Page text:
The Consequences of War, (or sometimes The Horrors of War) is an impressive painting by Peter Paul Rubens. The work was painted in response to the Thirty Years’ War and is heavily allegorical. Using mythological iconography to convey an eloquent warning, Rubens gives us a painting of disturbing beauty. The message of ‘The Consequences of […]

Anthony Van Dyck – The Triumphal Entry

Welcome to the 2nd Video in the Lent Devotional. If you have tried to purchase the devotional series and have run into technical difficulties, I apologize. We’ve been working round the clock to get the website changes operational. Hopes are everything is squared away. If you still need to purchase the Devotional you can follow […]

Lent – Penitence and Preparation

Although many Christian traditions no longer observe Lent, I’ve found preparing for the celebration of Easter deepens the experience. Combining my research in art with Lent I’ve created a Visual Lent Devotional. I’d like to invite you to join me on my journey, exploring the Art of Christ’s Passion. These devotionals will begin on Ash […]

Frames and Pedestals, They Matter!

Our first impression of a piece of art is greatly influenced by how the work is displayed and by what surrounds it. Making the effort to consciously take note of these elements can increase our ability to read a work correctly. A closer look at a few sculptures will illustrate just what I mean. Before […]

Botticelli’s Venus and Mars Explained

Botticelli’s Venus and Mars is both beautiful and humorous. Mischievous satyrs, clear bright colors, hidden symbols, and missing legs all deserve a closer look so let’s get started.  Botticelli’s paintings of mythological stories are among his most famous. Botticelli’s Venus and Mars is telling the story of the illicit love affair between Venus and Mars. […]

Vision After the Sermon

This is Paul Gauguin’s painting called Vision After the Sermon.  Gauguin was a post-impressionist French painter who painted this work in 1888. Heavily influenced by Japanese print making and primitive art, Gauguin felt European art lacked the substance and symbolism found in primitive cultures. He often spoke of himself as a ‘savage’ and claimed that […]

Dürer’s Rhinoceros: Where Science and Imagination Meet

We’ve examined how the description of a Rhinoceros came to Dürer in this post, now we will move on to the actual print of Dürer’s Rhinoceros, how it was made, and what the words on the top of the print reveal. This print is a woodcut. A woodcut is a form of printing where a design […]

Meet Genda, The Rhinoceros Behind Durer’s Famous Print.

In 1515 an Indian rhinoceros was gifted by Sultan Muzafar II of Gujarat to the governor of Portuguese India. Genda, the rhino, had been living in captivity for some time before she began her world travels. Small zoos, called menageries, which housed exotic animals were popular with nobility, and gifting a magnificent animal was a […]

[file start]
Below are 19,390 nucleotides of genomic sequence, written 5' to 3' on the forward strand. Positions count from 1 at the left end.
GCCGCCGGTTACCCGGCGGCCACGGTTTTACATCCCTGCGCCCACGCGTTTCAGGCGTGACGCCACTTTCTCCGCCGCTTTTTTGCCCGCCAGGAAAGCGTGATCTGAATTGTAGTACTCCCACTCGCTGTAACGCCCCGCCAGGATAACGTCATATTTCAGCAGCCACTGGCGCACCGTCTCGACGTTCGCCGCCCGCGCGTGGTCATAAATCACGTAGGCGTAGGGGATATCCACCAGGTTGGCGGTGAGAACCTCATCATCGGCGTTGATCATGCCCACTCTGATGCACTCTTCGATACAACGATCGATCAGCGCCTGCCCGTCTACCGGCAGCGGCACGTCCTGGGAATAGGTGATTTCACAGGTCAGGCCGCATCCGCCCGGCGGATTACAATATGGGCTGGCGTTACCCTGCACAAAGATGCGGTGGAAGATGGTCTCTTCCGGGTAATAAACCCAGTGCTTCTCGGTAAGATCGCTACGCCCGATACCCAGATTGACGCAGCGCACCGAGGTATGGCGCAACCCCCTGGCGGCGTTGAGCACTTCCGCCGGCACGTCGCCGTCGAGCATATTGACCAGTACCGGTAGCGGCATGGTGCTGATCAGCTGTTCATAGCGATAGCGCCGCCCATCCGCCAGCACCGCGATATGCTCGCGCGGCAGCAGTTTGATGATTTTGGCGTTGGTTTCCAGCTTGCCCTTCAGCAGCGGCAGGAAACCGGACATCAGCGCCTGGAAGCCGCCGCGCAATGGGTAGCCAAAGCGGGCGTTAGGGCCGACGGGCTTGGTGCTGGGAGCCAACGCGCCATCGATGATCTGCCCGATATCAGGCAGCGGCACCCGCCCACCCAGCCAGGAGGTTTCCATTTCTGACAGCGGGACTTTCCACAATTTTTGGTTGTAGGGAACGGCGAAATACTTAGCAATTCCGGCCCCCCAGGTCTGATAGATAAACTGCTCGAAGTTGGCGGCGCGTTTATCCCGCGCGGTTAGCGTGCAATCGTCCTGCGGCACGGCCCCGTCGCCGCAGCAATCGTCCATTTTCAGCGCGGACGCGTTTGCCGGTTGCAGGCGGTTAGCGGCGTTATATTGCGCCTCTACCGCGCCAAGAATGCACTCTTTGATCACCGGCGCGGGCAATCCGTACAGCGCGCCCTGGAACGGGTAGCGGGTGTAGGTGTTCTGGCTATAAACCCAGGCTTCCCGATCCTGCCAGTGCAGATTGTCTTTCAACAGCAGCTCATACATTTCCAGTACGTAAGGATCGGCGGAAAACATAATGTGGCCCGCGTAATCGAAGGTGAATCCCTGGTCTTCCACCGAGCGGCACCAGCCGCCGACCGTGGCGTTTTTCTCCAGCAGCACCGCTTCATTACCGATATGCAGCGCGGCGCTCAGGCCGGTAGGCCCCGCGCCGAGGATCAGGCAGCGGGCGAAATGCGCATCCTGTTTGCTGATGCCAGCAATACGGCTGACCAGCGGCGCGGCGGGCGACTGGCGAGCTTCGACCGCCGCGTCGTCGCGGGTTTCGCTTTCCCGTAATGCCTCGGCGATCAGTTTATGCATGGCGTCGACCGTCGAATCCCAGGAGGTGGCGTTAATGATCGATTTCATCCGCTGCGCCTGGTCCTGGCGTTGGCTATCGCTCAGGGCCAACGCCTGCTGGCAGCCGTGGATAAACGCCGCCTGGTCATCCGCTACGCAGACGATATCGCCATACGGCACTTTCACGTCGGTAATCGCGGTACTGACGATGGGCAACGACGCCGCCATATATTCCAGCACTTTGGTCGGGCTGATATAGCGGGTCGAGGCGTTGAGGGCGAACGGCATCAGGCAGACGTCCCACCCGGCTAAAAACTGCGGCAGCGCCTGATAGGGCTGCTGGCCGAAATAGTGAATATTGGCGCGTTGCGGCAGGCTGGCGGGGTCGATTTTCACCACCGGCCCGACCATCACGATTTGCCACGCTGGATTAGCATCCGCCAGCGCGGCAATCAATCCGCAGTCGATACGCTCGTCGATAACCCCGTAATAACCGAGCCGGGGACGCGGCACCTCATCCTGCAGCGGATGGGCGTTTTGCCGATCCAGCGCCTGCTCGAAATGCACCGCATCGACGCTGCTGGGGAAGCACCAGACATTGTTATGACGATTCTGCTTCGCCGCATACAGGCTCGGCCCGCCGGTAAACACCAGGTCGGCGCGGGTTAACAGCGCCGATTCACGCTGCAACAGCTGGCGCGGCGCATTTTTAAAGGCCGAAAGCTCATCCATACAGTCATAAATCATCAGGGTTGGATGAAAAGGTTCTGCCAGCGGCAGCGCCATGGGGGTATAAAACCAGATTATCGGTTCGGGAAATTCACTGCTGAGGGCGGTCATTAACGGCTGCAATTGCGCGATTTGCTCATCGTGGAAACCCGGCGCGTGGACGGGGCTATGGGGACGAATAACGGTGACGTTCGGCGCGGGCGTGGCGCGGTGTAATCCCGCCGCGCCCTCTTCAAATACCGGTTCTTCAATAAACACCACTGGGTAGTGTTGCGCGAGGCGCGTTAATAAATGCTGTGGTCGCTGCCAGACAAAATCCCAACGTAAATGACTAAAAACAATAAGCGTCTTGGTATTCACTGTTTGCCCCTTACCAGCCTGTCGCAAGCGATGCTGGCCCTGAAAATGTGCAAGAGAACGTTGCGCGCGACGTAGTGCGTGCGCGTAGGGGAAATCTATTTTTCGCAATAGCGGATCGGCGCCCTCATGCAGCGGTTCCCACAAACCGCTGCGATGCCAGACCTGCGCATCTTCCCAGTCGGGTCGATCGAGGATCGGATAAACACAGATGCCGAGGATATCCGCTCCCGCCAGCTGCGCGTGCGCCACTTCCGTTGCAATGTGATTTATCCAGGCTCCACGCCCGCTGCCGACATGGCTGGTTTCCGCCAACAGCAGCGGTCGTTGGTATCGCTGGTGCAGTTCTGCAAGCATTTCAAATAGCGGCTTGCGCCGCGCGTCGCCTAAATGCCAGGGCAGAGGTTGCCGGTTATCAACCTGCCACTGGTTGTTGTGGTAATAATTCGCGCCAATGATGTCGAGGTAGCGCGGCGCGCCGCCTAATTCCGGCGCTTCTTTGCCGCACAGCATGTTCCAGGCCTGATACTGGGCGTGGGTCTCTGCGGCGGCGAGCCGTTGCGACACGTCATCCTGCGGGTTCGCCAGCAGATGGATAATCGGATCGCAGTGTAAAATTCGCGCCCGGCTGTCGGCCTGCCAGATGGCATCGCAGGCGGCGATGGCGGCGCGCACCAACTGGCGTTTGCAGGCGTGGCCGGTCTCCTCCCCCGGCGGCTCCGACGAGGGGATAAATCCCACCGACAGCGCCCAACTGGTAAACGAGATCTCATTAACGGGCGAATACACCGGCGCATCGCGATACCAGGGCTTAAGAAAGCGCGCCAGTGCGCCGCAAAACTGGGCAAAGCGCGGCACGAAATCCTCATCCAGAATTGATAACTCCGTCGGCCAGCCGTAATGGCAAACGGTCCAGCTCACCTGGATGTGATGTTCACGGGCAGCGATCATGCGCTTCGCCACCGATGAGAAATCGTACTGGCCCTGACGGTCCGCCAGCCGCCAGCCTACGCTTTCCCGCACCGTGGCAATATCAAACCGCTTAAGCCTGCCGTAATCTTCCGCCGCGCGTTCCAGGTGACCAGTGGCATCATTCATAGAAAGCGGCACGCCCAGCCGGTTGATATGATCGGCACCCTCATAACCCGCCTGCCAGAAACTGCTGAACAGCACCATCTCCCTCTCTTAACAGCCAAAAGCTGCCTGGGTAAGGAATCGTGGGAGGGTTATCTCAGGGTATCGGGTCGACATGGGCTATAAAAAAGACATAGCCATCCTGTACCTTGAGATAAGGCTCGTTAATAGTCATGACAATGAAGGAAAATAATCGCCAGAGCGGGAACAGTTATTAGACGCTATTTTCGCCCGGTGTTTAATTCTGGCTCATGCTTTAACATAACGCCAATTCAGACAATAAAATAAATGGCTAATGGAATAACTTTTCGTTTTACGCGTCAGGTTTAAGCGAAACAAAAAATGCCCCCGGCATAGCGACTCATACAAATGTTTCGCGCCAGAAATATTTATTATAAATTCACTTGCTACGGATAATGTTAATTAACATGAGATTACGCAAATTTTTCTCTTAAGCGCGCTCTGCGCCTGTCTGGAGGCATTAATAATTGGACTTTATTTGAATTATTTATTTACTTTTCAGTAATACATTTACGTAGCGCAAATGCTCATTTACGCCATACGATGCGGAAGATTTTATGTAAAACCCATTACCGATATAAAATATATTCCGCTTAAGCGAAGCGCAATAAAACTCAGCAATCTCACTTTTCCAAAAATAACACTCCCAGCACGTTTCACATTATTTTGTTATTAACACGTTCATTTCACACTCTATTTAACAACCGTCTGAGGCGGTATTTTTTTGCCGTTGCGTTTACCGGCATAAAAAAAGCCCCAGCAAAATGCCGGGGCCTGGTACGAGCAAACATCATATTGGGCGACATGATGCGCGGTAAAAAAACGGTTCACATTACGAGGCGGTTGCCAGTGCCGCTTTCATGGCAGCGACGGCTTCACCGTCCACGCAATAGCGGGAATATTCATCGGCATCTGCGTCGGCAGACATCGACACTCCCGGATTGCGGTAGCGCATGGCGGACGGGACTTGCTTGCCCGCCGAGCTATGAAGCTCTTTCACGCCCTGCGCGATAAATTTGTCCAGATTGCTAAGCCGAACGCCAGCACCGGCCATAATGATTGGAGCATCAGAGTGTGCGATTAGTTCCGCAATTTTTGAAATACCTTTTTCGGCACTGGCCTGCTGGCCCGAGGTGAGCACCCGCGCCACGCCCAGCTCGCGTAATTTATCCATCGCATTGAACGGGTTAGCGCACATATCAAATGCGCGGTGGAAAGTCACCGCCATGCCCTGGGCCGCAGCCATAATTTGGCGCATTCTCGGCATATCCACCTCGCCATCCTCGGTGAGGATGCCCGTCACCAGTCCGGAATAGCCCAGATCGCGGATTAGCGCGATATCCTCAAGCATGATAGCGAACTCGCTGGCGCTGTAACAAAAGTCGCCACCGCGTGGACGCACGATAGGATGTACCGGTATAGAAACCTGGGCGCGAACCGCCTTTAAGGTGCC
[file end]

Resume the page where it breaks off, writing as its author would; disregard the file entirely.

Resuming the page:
The Grand Tour

For nearly 300 years there was a tradition among the aristocracy of Europe to take a Grand Tour of prominent cities and their holdings of art in young adulthood. As I’m developing an Art History Curriculum, I’ve been excited to share the shape and scope of what I am working on. Art is a wonderful visual […]

Let a Child Lead You

Color in art is…complicated. While working on writing a clear, somewhat comprehensive article on the subject for my curriculum, I’ve struggled far more than seems reasonable. Connected to my thoughts on color, in a round about way, is another topic I’m interested in: teaching art to children. Color in art can be realistic, symbolic, emotive, […]

Thinking of Going Plastic Free or Zero Waste

Yes, It’s Plastic Free July. Yes, I’m participating…you can check out why here. I’ve been cutting back on plastic use, particularly single use plastics for a years now. I’ve read innumerable books and blogs, listened to podcasts…and I’ve eliminated a lot of plastic waste. That said, I do have a few cautions if you are […]

Simple, Sustainable, No Waste Water Filter

Plastic Free July is currently going on…you can read about why I got on-board here. About 6 months ago we moved into a new place and our tap water didn’t taste great. I had committed to cutting plastics and began looking for a filtering system that was simple, effective, inexpensive, AND didn’t involve plastic filters […]

Why I Participated in Plastic Free July…Going Plastic Free

Have you ever bought something new, like a blue car, and then you see that same blue car everywhere? Or someone you love gets pregnant, and then every other woman you pass is pregnant?  It’s like we suddenly develop a hyper-awareness. Same thing happened to me with plastic.  Once I saw the problem I couldn’t […]

Color Crash Course – Part 1

Quick color crash course. Color is one of the foundations of art, and  so we need a basic understanding of color theory. For thousands of years artist and craftsmen have been passing down their knowledge of color and how to use it effectively.  In the 1660’s Isaac Newton began experimenting with light and prisms, and […]

Entering The Conversation That Is Art

Article on the Visual Language of Art

Every discipline has it’s tools. Writer’s craft with words to stimulate the senses, rouse the emotions, and spark our ideas. Construction workers use tools to make an architect’s drawings a physical reality. Teachers use books, imagination, and dialog to inspire their students to learn. When we want to know more about art, how to read […]